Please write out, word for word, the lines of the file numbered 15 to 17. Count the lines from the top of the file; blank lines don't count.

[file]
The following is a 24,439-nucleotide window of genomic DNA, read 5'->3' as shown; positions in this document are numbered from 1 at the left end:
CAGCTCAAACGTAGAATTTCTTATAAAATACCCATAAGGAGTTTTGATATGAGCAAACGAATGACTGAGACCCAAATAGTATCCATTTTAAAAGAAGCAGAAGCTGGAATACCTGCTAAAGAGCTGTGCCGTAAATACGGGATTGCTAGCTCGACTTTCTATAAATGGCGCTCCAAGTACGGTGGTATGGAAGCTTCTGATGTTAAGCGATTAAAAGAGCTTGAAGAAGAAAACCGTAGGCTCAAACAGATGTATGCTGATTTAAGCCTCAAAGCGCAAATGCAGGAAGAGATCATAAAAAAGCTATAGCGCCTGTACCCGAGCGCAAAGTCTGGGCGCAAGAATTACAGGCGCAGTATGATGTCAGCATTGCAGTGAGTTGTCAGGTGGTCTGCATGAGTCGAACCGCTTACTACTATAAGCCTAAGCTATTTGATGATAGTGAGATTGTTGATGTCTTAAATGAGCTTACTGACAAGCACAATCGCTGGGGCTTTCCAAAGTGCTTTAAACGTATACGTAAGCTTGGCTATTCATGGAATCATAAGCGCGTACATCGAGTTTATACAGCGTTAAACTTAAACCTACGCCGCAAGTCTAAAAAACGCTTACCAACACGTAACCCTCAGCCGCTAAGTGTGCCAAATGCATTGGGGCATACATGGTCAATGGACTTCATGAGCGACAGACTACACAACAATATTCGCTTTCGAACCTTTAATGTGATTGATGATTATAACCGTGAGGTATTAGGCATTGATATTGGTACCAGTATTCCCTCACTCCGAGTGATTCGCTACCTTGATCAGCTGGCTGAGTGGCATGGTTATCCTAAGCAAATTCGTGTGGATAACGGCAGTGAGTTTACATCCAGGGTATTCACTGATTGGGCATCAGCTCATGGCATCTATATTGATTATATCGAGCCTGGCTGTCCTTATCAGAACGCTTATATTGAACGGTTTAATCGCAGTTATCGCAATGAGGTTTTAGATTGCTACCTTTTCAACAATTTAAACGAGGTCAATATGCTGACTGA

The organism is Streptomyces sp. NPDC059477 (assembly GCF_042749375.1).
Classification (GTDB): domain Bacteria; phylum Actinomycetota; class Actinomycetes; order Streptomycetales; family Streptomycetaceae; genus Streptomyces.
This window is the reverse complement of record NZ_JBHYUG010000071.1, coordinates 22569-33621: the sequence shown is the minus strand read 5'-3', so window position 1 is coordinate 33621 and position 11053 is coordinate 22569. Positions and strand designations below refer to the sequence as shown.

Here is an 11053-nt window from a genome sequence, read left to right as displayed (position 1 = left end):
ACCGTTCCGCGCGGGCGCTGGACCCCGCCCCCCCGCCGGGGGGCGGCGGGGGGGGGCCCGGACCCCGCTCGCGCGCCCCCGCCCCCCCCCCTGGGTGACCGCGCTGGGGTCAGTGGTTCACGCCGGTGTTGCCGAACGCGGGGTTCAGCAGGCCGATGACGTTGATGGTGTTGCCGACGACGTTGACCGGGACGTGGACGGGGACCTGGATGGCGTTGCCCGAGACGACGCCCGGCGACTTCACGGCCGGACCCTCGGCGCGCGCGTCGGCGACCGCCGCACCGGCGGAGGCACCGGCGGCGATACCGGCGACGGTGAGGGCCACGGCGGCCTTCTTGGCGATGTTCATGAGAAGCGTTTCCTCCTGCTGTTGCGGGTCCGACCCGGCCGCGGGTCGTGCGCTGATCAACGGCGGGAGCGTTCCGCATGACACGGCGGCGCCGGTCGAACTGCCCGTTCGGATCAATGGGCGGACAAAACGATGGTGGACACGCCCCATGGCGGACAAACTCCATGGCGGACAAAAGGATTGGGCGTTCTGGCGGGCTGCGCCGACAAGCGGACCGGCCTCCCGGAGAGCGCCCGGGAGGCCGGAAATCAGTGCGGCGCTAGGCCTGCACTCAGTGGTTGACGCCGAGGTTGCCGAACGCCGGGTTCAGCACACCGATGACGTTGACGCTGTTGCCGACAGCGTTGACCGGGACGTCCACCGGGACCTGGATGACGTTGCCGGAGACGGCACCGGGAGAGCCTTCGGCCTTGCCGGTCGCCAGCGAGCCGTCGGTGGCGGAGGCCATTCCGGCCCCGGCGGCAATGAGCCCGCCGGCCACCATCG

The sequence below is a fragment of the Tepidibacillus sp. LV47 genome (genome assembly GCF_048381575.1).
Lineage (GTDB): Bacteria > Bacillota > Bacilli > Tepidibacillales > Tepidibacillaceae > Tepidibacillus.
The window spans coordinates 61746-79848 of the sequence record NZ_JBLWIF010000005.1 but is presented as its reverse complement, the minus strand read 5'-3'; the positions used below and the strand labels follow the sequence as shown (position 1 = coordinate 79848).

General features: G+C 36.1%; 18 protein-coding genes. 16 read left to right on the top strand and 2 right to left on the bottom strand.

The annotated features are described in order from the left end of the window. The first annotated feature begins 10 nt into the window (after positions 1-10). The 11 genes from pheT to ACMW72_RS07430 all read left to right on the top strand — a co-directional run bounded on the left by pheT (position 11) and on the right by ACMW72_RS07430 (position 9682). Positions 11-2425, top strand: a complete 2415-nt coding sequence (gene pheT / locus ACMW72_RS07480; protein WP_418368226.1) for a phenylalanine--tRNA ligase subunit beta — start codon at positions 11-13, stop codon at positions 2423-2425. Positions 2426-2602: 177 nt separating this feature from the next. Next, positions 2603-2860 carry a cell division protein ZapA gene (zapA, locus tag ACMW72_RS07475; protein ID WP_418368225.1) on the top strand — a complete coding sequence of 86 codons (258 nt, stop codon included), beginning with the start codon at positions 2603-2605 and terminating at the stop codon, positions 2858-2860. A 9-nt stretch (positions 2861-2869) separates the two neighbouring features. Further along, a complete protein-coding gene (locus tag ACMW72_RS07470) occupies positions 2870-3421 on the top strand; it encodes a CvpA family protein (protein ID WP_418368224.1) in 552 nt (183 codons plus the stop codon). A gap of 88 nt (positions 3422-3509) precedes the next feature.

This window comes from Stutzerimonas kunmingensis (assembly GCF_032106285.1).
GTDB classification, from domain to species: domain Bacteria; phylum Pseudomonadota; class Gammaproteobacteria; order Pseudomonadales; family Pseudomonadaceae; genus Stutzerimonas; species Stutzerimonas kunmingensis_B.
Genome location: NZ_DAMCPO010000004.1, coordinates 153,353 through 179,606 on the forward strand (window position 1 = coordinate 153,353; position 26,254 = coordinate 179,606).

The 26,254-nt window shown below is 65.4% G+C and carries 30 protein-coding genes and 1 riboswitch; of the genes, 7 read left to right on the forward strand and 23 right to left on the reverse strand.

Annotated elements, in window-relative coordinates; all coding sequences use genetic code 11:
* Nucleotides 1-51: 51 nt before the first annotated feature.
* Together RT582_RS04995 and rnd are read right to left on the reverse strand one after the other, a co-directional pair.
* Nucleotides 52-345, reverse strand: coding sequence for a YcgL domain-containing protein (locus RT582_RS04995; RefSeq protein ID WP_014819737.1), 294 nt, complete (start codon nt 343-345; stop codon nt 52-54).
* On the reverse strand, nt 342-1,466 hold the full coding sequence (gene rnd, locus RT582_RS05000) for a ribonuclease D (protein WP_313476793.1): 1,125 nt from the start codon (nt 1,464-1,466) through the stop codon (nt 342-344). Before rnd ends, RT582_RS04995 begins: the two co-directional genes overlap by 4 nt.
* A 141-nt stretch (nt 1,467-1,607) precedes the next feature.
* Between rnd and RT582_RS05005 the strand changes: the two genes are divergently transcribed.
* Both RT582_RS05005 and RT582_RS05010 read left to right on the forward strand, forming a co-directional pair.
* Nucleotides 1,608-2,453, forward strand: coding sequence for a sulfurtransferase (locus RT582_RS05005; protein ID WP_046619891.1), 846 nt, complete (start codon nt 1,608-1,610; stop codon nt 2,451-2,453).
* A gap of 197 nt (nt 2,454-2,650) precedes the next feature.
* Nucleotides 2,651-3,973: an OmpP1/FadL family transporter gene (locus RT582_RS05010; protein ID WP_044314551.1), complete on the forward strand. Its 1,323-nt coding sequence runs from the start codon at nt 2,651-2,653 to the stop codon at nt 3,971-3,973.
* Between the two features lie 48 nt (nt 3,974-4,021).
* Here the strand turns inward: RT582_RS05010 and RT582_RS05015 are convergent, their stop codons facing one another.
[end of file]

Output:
Genome location: NZ_DAMCPO010000004.1, coordinates 153,353 through 179,606 on the forward strand (window position 1 = coordinate 153,353; position 26,254 = coordinate 179,606).

The 26,254-nt window shown below is 65.4% G+C and carries 30 protein-coding genes and 1 riboswitch; of the genes, 7 read left to right on the forward strand and 23 right to left on the reverse strand.

Annotated elements, in window-relative coordinates; all coding sequences use genetic code 11: